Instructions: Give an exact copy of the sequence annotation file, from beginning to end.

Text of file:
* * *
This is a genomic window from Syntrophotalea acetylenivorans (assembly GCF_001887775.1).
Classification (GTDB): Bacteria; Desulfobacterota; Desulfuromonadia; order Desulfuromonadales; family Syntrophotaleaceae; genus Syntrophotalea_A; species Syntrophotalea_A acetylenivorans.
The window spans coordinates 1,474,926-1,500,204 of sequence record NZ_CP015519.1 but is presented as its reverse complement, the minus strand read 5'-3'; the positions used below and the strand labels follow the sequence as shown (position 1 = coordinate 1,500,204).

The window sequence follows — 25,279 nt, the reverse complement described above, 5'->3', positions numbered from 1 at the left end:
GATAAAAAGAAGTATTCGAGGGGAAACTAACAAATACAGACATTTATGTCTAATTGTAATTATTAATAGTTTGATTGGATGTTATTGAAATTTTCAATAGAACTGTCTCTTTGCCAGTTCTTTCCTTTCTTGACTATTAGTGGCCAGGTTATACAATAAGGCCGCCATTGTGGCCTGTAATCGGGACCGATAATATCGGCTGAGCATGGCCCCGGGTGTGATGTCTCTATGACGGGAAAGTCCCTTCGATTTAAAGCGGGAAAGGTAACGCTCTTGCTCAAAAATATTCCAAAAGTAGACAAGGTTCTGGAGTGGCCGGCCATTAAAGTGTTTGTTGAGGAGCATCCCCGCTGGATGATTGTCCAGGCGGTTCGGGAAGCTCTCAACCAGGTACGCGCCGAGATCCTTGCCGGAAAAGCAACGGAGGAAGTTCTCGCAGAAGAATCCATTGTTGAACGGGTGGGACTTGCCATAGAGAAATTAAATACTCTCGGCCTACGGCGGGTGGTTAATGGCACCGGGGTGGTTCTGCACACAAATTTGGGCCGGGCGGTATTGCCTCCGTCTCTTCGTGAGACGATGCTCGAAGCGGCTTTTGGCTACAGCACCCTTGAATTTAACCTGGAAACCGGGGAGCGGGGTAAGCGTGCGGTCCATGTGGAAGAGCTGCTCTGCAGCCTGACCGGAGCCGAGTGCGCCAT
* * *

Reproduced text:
This is a genomic window from Syntrophotalea acetylenivorans (assembly GCF_001887775.1).
Classification (GTDB): Bacteria; Desulfobacterota; Desulfuromonadia; order Desulfuromonadales; family Syntrophotaleaceae; genus Syntrophotalea_A; species Syntrophotalea_A acetylenivorans.
The window spans coordinates 1,474,926-1,500,204 of sequence record NZ_CP015519.1 but is presented as its reverse complement, the minus strand read 5'-3'; the positions used below and the strand labels follow the sequence as shown (position 1 = coordinate 1,500,204).

The window sequence follows — 25,279 nt, the reverse complement described above, 5'->3', positions numbered from 1 at the left end:
GATAAAAAGAAGTATTCGAGGGGAAACTAACAAATACAGACATTTATGTCTAATTGTAATTATTAATAGTTTGATTGGATGTTATTGAAATTTTCAATAGAACTGTCTCTTTGCCAGTTCTTTCCTTTCTTGACTATTAGTGGCCAGGTTATACAATAAGGCCGCCATTGTGGCCTGTAATCGGGACCGATAATATCGGCTGAGCATGGCCCCGGGTGTGATGTCTCTATGACGGGAAAGTCCCTTCGATTTAAAGCGGGAAAGGTAACGCTCTTGCTCAAAAATATTCCAAAAGTAGACAAGGTTCTGGAGTGGCCGGCCATTAAAGTGTTTGTTGAGGAGCATCCCCGCTGGATGATTGTCCAGGCGGTTCGGGAAGCTCTCAACCAGGTACGCGCCGAGATCCTTGCCGGAAAAGCAACGGAGGAAGTTCTCGCAGAAGAATCCATTGTTGAACGGGTGGGACTTGCCATAGAGAAATTAAATACTCTCGGCCTACGGCGGGTGGTTAATGGCACCGGGGTGGTTCTGCACACAAATTTGGGCCGGGCGGTATTGCCTCCGTCTCTTCGTGAGACGATGCTCGAAGCGGCTTTTGGCTACAGCACCCTTGAATTTAACCTGGAAACCGGGGAGCGGGGTAAGCGTGCGGTCCATGTGGAAGAGCTGCTCTGCAGCCTGACCGGAGCCGAGTGCGCCAT